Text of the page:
Some related definitions and useful results are introduced in this section. For more details, refer to .

Definition 1.

Assume that f0(x),f1(x),f2(x),,fn-1(x) are analytic functions on a real open interval J.

(i) The family of sets {f0,f1,f2,,fn-1} is called a Chebyshev system (T-system for short) provided that any nontrivial linear combination (6)k0f0x+k1f1x++kn-1fn-1xhas at most n-1 isolated zeros on J.

(ii) An ordered set of n functions {f0,f1,f2,,fn-1} is called a complete Chebyshev system (CT-system for short) provided any nontrivial linear combination k0f0(x)+k1f1(x)++kn-1fn-1(x) has at most i-1 zeros for all i=1,2,,n. Moreover, it is called an extended complete Chebyshev system (ECT-system for short) if the multiplicities of zeros are taken into account.

(iii) The continuous Wronskian of {f0,f1,f2,,fn-1} at xR is (7)Wf0,f1,f2,,fk-1=detfij0i,jk-1=f0xf1xfk-1xf0xf1xfk-1xf0k-1xf1k-1xfk-1k-1x,where f(x) is the first-order derivative of f(x) and fij(x) is the jth order derivative of fi(x), i2. The definitions imply that the function tuple {f0,f1,f2,,fn-1} is an ECT-system on J; therefore it is a ECT-system on J and then a T-system on J; however, the inverse implications are not true.

Let H(x,y)=Φ(x)+1/2y2 be an analytic function. Assume there exists a punctured neighborhood P of the origin foliated by ovals Γhx,yHx,y=h, which corresponds to clockwise periodic orbits of system (2) and forms a period annulus denoted by Γh. The set of ovals Γh inside the period annulus is parameterized by the energy levels h(h,0). The projection of P on the x-axis is an interval (xl,xr) with xl<0<xr. Under the above assumptions it is easy to verify that xΦ(x)>0 for all x(xl,xr)0; Φ(x) has a zero of even multiplicity at x=0 and has an analytic involution z(x) defined by (8)Φx=Φzx,xxl,xr.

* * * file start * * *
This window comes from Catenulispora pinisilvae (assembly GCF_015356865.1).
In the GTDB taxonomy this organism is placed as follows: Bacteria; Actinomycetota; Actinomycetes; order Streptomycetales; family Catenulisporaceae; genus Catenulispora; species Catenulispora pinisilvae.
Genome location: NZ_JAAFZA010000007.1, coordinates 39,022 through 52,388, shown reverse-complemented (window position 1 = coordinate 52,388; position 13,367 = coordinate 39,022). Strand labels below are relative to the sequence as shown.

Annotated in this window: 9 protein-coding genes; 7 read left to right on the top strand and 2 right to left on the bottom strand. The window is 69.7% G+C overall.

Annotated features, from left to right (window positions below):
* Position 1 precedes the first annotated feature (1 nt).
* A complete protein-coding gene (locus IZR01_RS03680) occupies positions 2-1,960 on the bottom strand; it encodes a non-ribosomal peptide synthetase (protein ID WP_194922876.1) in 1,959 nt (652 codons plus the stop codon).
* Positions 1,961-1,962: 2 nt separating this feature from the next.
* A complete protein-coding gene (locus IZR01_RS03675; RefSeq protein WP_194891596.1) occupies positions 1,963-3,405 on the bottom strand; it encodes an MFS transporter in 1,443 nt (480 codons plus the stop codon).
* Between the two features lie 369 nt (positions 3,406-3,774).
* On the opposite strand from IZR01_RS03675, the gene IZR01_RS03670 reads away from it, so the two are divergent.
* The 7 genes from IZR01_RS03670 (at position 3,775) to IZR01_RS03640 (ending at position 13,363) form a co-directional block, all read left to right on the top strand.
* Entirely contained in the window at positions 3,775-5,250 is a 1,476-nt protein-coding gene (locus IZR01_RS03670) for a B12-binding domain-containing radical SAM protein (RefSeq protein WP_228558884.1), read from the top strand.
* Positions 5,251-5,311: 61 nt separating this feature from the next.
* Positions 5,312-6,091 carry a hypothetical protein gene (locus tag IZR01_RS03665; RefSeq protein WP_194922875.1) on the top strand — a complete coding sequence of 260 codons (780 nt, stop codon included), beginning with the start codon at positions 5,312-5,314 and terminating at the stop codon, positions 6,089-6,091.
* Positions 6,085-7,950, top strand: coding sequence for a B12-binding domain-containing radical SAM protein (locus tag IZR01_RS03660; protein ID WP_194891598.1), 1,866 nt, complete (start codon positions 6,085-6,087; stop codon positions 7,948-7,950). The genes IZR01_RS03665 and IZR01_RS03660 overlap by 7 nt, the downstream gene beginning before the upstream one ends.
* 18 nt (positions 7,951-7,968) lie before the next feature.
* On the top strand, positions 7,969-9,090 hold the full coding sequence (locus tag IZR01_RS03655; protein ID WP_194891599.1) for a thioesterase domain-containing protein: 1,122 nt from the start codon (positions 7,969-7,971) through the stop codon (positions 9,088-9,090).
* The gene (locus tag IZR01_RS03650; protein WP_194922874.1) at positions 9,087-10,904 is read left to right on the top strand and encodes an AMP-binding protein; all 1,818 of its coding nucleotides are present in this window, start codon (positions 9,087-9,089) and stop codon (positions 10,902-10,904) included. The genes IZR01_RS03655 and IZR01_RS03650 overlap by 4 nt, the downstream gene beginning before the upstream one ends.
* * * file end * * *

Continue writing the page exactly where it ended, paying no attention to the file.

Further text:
For the number of isolated zeros of nontrivial linear combination of some integrals of special form, the algebraic criterion in  (Theorem A) can be stated as follows.

Lemma 2 (see [<xref ref-type="bibr" rid="B15">15</xref>]).

On (xr,xl), suppose that an analytic function fi(x) satisfies that (9)Iih=Γhfixy2s-1dx,fori=0,1,2,,n-1,where h(h1,h2), sN, and Ih is the oval surrounding the origin inside the level curve {A(x)+1/2y2m=h}. Setting that (10)lixfixAx-fizxAx.

If the following assumptions are satisfied

W[l0,l1,,li] is nonvanishing on (xl,xr) for i=0,1,,n-2,

W[l0,l1,,ln-1] has k zeros on (xl,xr) counting with multiplicities,

s>n+k-2.

Then for all nontrivial linear combination of {I0,I1,,In-1} has at most n+k-1 zeros on (h1,h2) counting the multiplicities. Meantime, {I0,I1,,In-1} is called a T-system with accuracy k on (h1,h2), where W[l0,l1,,li] is Wronskian of {l0,l1,,ln-1}.

However, the third condition above has not always been satisfied, so we usually apply the next lemma to increase the power of y in Ii.

Lemma 3 (see [<xref ref-type="bibr" rid="B34">34</xref>]).

Let Γh be an oval inside the level curve {A(x)+1/2y2m=h}, and let F(x) be a function which satisfies F(x)/A(x) is analytic at x=0. Hence, (11)ΓhFxyk-2dx=ΓhGxykdx,kN,where G(x)=1/k(F(x)/A(x))(x).

Proposition 4.

{ I 0 ~ ( h ) , I 1 ~ ( h ) , I 2 ~ ( h ) , I 3 ~ ( h ) } is an T-system with accuracy 3, and {I0(h),I1(h),I2(h),I3(h)} is the same. Therefore there are at most 6 zeros for I(h,δ) on h(h,0).

3. The Least Upper Bound of Number of Zeros of <inline-formula><mml:math xmlns:mml="http://www.w3.org/1998/Math/MathML" id="M116"><mml:mi>I</mml:mi><mml:mo mathvariant="bold">(</mml:mo><mml:mi>h</mml:mi><mml:mo mathvariant="bold">,</mml:mo><mml:mi>δ</mml:mi><mml:mo mathvariant="bold">)</mml:mo></mml:math></inline-formula>